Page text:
Studio: international art — 13.1898

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Pen Drawing and Pen Draughtsmen. By Joseph
Pennell. Third Edition. (London: Macmillan
,\: Co., Limited.) Price 42*. net.—We must
refer our readers to volume iv. of The Studio
(Editor's Room, p. xvii.) for an extended notice of
this excellent book. The fact that a third edition
should have been called for, in spite of numerous
imitations by other hands, is abundant testimony to
the popularity and value of the work. Some fresh
matter has been written by the author concerning
the origin of modern Spanish illustrations, and
some new examples have been added. The
volume being a very bulky one, we must refrain
from making suggestions with regard to other
matter which, from some points of view, might
advantageously have been incorporated. The
subject increases so in vastness day by day that
a further collection of notes and illustrations will
shortly be required to bring it up to date.

La Vie et les CEiwres de Jean Etie?ine Liotard.
By Professor E. Humbert, M. Alphonse Revil-
liod, and Professor J. W. R. Tilanus. (Amster-
dam : C. M. Van Gogh.)—The artist who is the
subject of this admirable memoir was the son of a
French gentleman who fled from his country at the
time of the Revocation of the Edict of Nantes, and
settled out of the reach of persecution in Switzer-
land. Jeanne Etienne Liotard was born at Geneva
in 1702 and showed very early in life an astonishing
capacity in his profession. He soon became famous
as a portrait painter, and during his long life counted
among his sitters many of the most notable people
of his time. The bulk of his pictures were executed
in pastel, or as miniatures; he rarely worked in
oils. The account given of his life in this book
is extremely interesting, as he was a great traveller
and sought material for his paintings in many parts
of the world. The authors have taken infinite
pains to compile a complete list of his productions,
which cannot fail to prove of value to collectors :
and his technical rules and maxims, which are also
included, will be read with interest by painters.
The illustrations are numerous and well printed.

Lives of Seventy of the Most Eminent Painters,
Sculptors, and Architects. By G. Vasari. Edited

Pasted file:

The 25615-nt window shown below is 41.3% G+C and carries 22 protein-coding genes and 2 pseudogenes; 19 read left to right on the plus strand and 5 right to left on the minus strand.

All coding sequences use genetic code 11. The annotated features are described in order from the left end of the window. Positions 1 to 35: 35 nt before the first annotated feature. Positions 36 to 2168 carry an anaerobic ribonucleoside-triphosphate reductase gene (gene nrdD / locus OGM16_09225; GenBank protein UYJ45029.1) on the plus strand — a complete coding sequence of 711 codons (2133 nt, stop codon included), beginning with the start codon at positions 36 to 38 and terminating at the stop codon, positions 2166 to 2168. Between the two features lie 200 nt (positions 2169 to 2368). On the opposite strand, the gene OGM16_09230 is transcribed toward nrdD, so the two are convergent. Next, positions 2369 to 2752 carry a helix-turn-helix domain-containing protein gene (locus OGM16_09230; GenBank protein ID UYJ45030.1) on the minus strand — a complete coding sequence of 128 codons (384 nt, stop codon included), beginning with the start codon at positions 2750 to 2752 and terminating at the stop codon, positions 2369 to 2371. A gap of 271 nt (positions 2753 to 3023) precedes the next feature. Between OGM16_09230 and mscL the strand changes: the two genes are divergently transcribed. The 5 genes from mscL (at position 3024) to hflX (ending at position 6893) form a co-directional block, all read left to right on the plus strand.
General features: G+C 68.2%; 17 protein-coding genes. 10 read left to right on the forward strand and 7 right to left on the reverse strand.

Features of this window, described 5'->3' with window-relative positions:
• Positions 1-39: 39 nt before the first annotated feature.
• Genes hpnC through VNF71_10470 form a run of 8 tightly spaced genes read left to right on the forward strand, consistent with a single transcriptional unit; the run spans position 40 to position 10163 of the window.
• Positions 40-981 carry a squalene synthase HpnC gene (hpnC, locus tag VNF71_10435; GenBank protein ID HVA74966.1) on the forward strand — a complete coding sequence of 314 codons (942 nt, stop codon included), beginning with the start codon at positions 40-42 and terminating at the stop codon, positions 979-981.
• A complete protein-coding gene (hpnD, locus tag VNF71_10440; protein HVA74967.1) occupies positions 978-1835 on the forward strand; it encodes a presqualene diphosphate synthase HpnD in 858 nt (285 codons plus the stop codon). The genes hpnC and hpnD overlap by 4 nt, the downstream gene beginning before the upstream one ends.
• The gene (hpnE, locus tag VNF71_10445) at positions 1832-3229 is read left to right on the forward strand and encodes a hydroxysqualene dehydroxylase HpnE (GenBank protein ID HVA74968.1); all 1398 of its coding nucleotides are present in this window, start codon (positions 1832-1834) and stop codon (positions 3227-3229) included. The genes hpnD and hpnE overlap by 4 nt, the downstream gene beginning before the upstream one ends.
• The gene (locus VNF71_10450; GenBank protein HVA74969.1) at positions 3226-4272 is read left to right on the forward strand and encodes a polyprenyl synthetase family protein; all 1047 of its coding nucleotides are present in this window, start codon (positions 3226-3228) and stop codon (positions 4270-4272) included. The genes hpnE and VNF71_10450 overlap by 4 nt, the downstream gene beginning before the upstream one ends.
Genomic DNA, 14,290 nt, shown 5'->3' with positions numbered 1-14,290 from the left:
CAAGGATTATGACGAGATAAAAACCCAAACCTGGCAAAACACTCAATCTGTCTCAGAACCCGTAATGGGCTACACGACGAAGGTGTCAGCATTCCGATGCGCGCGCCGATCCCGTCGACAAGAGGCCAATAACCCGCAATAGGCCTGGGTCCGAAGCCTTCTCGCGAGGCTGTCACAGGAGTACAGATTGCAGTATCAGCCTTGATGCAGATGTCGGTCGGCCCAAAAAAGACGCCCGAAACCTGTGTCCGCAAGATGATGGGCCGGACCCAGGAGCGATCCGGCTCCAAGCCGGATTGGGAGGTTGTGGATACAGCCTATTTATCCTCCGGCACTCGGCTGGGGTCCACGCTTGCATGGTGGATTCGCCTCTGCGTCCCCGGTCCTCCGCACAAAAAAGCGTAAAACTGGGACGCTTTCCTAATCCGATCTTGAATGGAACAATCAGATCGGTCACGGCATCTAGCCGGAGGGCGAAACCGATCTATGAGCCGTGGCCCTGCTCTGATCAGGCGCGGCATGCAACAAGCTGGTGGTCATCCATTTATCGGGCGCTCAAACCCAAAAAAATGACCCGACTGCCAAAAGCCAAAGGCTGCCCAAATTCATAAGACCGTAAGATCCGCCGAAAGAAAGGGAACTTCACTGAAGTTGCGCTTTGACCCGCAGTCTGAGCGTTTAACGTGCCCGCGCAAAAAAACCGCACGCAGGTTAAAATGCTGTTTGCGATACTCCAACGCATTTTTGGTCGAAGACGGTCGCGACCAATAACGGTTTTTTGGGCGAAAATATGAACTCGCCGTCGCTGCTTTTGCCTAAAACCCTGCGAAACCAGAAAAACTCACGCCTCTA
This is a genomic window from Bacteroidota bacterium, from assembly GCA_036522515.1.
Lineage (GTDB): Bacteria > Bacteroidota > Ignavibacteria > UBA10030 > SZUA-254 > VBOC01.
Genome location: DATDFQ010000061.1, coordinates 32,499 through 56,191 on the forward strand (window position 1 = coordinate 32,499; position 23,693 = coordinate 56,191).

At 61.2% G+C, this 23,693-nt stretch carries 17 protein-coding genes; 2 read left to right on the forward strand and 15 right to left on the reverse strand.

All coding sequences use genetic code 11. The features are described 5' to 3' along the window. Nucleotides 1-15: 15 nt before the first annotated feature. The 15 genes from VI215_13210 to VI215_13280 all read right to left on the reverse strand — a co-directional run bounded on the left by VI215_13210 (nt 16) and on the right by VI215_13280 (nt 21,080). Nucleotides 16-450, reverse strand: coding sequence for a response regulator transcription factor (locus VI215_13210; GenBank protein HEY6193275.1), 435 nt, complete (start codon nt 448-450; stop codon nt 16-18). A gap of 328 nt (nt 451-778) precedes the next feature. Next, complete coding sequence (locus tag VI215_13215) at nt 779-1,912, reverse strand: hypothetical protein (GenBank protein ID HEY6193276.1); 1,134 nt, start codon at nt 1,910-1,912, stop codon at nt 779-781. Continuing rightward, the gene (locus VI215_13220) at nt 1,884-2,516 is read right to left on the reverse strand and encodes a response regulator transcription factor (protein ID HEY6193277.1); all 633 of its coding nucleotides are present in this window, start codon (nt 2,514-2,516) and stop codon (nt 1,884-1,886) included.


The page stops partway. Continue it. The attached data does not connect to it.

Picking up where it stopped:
and annotated by E. H. and E. W. Blashfield
and A. A. HOPKINS. (London : George Bell and
Sons.) 36X. net.—This edition of a sterling classic,
although confessedly but a selection, is a really
valuable work. Its ample and scholarly notes
compensate for the omission of the less important

lives, to all who look on Vasari as the supreme book
of reference for Early Italian Art. Those who
read it as literature must await the new translation
announced by Messrs. Bell to appear ere long.
Meanwhile, this selection from the Bonn's transla-
tion by Mrs. Foster is thoroughly annotated and sup-
plemented by much information omitted by Vasari
himself. Well chosen reproductions of represen-
tative works add to its value. In clear print,
handy size, and comely binding, it is pre-eminently,
the art student's edition, and for all practical
purposes is as good a working book of reference
as one need wish. If any admirer of Italian Art
does not know these naive chronicles by Vasari, a
great treat awaits him ; to those who do, even to
those who possess a complete set, these four
volumes will commend themselves as well worth
possessing, for the added matter alone, not in a
separate appendix, but duly placed in footnotes be-
neath the text, is well worth the price of the whole.

Decorative Heraldry. By G. AW Eve. (London:
George Bell & Sons.) Price \os. 6d. net.—This
new volume of the Ex Libris Series, so ably edited
by Mr. Gleeson White, is one worthy of a place in
the library of all artists who devote some attention
to the applied arts. Probably no subject for
design requires more careful study than the one of
heraldry, for the reason that false heraldry is as
distressing and inexcusable as bad Latin. The
author has so treated his subject as to make it of
especial value to the designer. Commencing his
work with a primer in which the essential rules are
laid down and the terms explained, he devotes
several chapters to its application in past times to
the many purposes of decoration —to monumental
brasses, to wood and stone carving, and other forms
of architectural ornament. The book abounds in
good illustrations selected with much judgment and

Questions on the Philosophy of Art. Compiled
by Wilbur Liske Jones, Jun. (W. Clowes c\:
Sons, Ld.)—So far as a rough calculation of this
astounding book is correct, it shows about 170,000
words, all arranged in short sentences, each a
question. "Why did the revived Gothic penetrate
to Egypt?" "Is the field of consciously produced
skeuomorphs still open?" "Arc cows and pigs
to be included in Nature?" "Are jokes funny at
any and every time?" These four will serve as
samples of tens of thousands asked, without a
sinule answer to the lot. The amazing fertility
of Mr. Wilbur Fiske Jones, jun., as a querist
must not blind one to the fact that many of his
inquiries are pertinent, and lead to not unprofit-

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